Tag: toronto

To Move; To Struggle; To Live;

Response December 20, 2021

By Kalina Nedelcheva


To Move; To Struggle; To Live;
Unspeakable truths— Capture my soul, It is negation;
I'm drowning, Twisted in thoughts of a present singularity That is a sovereign to my being.
Searching for a mediation between What is right and what is wrong— It exists in the crevices:
Beauty and the grotesque I am told these are universal truths, Of reality.
But they are absent, Like bird songs in winter; Reverberations of hope—
Unknown; To me, they are Escaping my ego which is
Broken. Lost in translation. Dead.
Are these abject apologies Truth or Lies
That ring in my ears… Is it my comfort, That stops the heart;
Belonging to those who struggle? Weighted down by all that is known? Venerated spectres
It is impossible For the cruel and insidious, The holy and benevolent that transition
To follow these narratives These spectacles of chaos… To the depths of the psyche
One relies on destruction, Resonating loudly, Like a cacophony of crumbling realities
To create meaning… Is to captivate; A distraction wasted on
The Drowned; The Saved— The human and nature;
There is no difference Only devastating similarities The sameness of the damned;
As moments Are captured, Histories are written, they are
Passing through time, unnoticed; Screaming for remembrance;
Unmarked and unidentified. They swirl like typhoons; But no one notices…
The ugliness diverts the eyes, Intertwined in devastation— We move on,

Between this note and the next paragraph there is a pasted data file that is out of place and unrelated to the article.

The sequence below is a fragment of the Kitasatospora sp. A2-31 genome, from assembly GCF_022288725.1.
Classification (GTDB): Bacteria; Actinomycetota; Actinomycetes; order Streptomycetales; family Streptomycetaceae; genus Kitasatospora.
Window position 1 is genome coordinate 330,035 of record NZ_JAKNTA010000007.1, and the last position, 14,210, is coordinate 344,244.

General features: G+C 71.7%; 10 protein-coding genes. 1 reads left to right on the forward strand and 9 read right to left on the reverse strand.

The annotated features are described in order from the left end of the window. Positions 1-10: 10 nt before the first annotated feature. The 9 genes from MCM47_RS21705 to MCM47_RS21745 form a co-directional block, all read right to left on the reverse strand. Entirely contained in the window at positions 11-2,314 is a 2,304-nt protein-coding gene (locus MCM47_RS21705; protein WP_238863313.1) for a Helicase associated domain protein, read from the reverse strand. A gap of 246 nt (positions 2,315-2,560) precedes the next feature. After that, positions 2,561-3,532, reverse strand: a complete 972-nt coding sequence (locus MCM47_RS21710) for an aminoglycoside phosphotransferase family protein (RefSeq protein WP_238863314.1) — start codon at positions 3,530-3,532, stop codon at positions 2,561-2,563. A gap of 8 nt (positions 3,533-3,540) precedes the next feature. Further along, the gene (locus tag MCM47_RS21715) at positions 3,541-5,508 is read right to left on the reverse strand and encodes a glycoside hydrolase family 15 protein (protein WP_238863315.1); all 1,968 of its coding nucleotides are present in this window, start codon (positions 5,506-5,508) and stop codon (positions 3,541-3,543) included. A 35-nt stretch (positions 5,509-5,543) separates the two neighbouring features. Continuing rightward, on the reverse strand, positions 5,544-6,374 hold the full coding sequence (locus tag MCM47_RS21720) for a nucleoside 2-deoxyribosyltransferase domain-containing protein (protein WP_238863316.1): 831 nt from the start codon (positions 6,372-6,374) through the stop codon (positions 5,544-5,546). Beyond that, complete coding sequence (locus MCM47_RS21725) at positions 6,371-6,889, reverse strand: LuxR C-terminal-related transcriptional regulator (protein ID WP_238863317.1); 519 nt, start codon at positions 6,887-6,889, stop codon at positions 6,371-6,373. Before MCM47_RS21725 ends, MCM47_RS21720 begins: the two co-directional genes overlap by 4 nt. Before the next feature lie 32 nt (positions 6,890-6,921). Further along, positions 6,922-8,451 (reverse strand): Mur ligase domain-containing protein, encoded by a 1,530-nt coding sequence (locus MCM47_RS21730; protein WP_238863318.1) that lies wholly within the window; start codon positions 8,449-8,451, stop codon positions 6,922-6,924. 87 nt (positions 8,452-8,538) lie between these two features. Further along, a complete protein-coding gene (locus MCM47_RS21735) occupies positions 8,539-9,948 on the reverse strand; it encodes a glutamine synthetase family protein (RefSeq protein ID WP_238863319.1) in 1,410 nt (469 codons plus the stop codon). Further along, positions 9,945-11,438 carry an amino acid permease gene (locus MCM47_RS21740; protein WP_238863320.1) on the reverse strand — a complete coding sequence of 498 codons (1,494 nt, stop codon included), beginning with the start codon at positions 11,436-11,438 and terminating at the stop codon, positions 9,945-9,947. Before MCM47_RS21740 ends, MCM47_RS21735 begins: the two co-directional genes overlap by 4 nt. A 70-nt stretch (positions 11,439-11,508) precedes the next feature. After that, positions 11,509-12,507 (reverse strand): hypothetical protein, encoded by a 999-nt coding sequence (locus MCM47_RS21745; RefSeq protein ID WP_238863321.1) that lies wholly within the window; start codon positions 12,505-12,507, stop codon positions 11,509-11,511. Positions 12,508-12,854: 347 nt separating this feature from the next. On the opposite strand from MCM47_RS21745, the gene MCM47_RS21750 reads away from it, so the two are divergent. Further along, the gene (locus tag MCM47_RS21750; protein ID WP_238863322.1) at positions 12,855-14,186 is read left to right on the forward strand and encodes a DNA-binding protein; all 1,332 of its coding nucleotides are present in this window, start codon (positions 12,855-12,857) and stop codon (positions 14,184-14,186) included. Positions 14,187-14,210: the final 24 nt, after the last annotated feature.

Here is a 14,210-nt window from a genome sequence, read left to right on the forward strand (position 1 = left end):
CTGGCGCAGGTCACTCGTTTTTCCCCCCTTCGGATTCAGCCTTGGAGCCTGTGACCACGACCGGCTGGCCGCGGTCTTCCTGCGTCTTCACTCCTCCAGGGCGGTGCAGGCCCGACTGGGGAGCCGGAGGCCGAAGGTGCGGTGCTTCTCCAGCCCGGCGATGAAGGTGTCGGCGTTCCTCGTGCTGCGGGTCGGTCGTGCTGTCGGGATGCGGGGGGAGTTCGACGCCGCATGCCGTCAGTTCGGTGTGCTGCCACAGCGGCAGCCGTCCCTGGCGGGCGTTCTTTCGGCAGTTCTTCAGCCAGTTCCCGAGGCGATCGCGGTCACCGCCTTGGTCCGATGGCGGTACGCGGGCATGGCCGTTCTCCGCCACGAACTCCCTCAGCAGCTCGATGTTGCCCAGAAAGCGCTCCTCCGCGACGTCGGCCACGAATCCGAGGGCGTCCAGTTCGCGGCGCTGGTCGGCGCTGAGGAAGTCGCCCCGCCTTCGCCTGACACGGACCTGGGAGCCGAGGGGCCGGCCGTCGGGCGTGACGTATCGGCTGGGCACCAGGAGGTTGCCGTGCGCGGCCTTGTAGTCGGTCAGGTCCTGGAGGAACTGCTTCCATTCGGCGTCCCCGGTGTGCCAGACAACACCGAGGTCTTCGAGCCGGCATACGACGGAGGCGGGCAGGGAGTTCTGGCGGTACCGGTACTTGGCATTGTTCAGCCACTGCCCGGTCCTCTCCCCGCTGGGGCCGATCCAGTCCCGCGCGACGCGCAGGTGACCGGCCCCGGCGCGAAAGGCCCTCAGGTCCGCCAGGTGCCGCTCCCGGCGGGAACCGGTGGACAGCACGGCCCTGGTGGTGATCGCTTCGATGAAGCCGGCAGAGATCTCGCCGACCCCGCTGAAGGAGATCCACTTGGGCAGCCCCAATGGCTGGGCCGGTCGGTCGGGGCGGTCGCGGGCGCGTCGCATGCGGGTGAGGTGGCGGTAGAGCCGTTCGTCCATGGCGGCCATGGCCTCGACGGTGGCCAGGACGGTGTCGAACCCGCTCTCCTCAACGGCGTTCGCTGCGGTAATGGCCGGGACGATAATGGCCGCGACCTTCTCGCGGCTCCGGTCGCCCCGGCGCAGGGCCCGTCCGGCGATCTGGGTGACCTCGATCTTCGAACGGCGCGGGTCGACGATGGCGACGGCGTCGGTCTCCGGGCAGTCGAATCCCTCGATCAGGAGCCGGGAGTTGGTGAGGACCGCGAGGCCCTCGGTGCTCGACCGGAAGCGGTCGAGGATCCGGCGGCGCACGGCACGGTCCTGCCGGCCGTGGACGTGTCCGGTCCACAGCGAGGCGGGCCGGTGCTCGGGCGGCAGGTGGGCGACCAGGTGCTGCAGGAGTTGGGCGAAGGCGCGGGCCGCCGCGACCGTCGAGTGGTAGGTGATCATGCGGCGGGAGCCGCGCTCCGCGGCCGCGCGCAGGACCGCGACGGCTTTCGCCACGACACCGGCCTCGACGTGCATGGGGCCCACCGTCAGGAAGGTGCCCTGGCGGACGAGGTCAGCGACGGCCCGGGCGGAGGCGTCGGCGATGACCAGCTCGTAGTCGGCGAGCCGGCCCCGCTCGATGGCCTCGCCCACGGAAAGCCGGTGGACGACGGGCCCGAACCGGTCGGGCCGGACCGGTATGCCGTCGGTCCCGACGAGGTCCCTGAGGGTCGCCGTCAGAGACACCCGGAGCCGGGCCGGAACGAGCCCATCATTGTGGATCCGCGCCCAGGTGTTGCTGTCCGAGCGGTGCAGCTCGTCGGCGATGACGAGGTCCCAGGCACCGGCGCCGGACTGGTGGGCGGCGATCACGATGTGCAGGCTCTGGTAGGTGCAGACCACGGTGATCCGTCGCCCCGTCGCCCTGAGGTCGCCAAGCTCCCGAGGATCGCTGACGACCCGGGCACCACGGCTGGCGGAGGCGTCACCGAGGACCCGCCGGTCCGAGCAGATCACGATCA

Change course; Somewhere close to truth again We forget who we are;
No one wants to look in detail Into the chasm Of human origin,
Because there lies the promise of Resilience; We don't know what to make of it
self-destruction Is The only answer—
A ticking bomb, Waiting… To erase;
Waiting to implode; To take my captured soul with it, And forget;
To devastate, Those who are left are Negations that propel you to oblivion,
And the only thing that stands in the way— Expecting The rejuvenation of life is
time. A return of what is lost. Gone.
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Democracy has Fallen: Howie Tsui at The Power Plant

Review December 4, 2021

By Jacqueline Kok

Democracy is said to be under threat in various countries across the world, such as the United States, Brazil and Venezuela. Political leaders like Trump, Bolsonaro and Maduro have been heavily scrutinized for their divisive policies that have caused political unrest. In Hong Kong, the people face a similar situation: protesters routinely occupy the streets, brawling with riot police. They fight against the Chinese Communist Party (CCP) and the enforcement of laws and security measures that go against liberal democracy. To outsiders unaware of the turmoil, Hong Kong is unruly and violent. To insiders, Hong Kong is in a “state of exception,” sitting at “a threshold of indeterminacy between democracy and absolutism,”1 where, on the latter end, the CCP holds central authority. Laws become slip- pery when acts of violence that are normally condemned, like police brutality, are passed by the current Pro-Beijing government. In these kinds of fragile moments, where past governing systems could rapidly shatter at the hands of a current ruling government, one can’t help but begin to wonder: would anarchy, even with its implications, provide possible solutions to a jeopardized democracy?

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The Objects That We Carry: Lorena Salomé at Trinity Square Video

Review October 13, 2021

By Noor Alé